Victorian Freakshows

For centuries the word ‘freak’ has been used cruelly to describe people born with ‘abnormal’ features, or those able perform extraordinary physical acts by contorting or misshaping their bodies.

Freak shows were a particularly popular form of entertainment during the Victorian period, when Exhibitions of live human curiosities had appeared in travelling fairs, circuses and taverns in England since the 1600s. These included so-called giants, dwarves, fat, thin people, etc.

The British Library in their Bodies of Knowledge section has collected some striking examples of Advertising Freak Shows…  


[The Giant Amazon Queen, 1882; The British Library Board]


[“Chang” and “Eng” the world renowned Siamese twins, 1869; The British Library Board]


[Chang the Great Chinese Giant, 1880; The British Library Board]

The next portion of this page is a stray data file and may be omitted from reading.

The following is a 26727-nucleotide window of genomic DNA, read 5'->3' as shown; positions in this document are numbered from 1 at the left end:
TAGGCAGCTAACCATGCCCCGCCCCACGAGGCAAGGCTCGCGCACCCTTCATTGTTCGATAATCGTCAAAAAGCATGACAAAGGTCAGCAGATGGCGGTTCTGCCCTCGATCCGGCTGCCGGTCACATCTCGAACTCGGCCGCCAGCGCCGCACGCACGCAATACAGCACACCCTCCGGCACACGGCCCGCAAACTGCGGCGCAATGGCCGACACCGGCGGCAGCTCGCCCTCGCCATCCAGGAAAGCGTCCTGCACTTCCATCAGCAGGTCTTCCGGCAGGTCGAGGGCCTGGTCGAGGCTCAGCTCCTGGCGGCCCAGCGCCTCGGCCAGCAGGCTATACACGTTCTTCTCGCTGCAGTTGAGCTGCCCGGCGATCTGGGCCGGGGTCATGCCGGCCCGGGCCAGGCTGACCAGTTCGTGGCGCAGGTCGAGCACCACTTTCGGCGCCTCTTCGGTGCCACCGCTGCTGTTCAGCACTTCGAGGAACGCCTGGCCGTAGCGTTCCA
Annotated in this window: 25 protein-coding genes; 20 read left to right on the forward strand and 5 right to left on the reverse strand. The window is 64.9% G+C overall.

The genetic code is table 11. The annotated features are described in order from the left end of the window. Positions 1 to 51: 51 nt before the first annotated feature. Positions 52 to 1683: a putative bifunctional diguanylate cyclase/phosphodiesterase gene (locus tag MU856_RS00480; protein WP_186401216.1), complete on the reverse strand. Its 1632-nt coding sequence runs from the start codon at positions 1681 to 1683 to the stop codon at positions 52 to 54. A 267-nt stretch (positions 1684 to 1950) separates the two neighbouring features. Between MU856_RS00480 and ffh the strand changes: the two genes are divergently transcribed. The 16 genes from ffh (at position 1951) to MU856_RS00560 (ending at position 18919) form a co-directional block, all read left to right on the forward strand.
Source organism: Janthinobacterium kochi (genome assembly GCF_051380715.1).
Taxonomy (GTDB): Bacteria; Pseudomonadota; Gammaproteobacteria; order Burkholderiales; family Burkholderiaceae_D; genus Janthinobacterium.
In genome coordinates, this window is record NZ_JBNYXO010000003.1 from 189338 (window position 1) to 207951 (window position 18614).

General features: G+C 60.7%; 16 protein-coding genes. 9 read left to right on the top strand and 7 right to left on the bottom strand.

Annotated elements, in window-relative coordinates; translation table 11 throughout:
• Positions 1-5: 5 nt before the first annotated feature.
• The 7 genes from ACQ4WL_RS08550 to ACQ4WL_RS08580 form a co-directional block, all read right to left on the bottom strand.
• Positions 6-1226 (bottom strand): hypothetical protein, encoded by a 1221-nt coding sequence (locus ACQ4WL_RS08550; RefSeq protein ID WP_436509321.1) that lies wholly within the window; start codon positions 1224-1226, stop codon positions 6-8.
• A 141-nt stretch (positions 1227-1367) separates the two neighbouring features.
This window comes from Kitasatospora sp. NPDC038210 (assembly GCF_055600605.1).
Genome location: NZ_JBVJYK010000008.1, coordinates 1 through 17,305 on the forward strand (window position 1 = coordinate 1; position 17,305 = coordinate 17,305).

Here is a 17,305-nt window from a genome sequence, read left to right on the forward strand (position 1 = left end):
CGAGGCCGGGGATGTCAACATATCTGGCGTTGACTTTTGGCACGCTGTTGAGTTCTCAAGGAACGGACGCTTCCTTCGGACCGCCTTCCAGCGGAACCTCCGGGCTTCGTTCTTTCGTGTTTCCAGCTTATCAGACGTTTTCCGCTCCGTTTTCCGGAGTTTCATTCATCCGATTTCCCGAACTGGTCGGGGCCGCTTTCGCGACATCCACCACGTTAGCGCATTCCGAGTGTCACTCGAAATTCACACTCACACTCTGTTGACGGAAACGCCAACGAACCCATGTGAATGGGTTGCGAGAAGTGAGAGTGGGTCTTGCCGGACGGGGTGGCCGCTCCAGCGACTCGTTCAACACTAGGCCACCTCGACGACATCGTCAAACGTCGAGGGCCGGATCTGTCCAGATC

[KRAO The missing Link; The British Library Board]


[Lalloo, ‘The greatest living wonder in the world’, 1887; The British Library Board]


[Living Mermaid; The British Library Board]


[Harvey’s Midges: the smallest people in the world; The British Library Board]


[The Great American Prize Lady, 1868; The British Library Board]


[The Giant Amazon Queen, 1882; The British Library Board]


[G.A.Farini’s Tattooed Greek, 1880; The British Library Board]


[Watsons’s Living Curiosities, 1885; The British Library Board]


[‘What is it?’, an act shown at The Royal Surrey Zoological Gardens, c.1846; The British Library Board]

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